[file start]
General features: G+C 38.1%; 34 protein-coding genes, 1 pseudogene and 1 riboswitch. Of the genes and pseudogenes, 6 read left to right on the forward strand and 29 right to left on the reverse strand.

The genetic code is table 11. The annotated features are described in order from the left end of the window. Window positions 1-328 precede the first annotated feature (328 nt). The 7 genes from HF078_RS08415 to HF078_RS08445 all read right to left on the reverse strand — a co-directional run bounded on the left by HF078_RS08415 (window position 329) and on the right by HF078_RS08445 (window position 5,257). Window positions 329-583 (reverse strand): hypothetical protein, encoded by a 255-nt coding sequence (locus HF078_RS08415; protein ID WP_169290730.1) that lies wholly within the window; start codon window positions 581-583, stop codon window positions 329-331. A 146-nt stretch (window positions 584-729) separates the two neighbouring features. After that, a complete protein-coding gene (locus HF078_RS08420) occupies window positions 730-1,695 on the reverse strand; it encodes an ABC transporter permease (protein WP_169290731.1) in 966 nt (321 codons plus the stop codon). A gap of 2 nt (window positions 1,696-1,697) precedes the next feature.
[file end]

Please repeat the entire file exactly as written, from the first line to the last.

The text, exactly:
General features: G+C 38.1%; 34 protein-coding genes, 1 pseudogene and 1 riboswitch. Of the genes and pseudogenes, 6 read left to right on the forward strand and 29 right to left on the reverse strand.

The genetic code is table 11. The annotated features are described in order from the left end of the window. Window positions 1-328 precede the first annotated feature (328 nt). The 7 genes from HF078_RS08415 to HF078_RS08445 all read right to left on the reverse strand — a co-directional run bounded on the left by HF078_RS08415 (window position 329) and on the right by HF078_RS08445 (window position 5,257). Window positions 329-583 (reverse strand): hypothetical protein, encoded by a 255-nt coding sequence (locus HF078_RS08415; protein ID WP_169290730.1) that lies wholly within the window; start codon window positions 581-583, stop codon window positions 329-331. A 146-nt stretch (window positions 584-729) separates the two neighbouring features. After that, a complete protein-coding gene (locus HF078_RS08420) occupies window positions 730-1,695 on the reverse strand; it encodes an ABC transporter permease (protein WP_169290731.1) in 966 nt (321 codons plus the stop codon). A gap of 2 nt (window positions 1,696-1,697) precedes the next feature.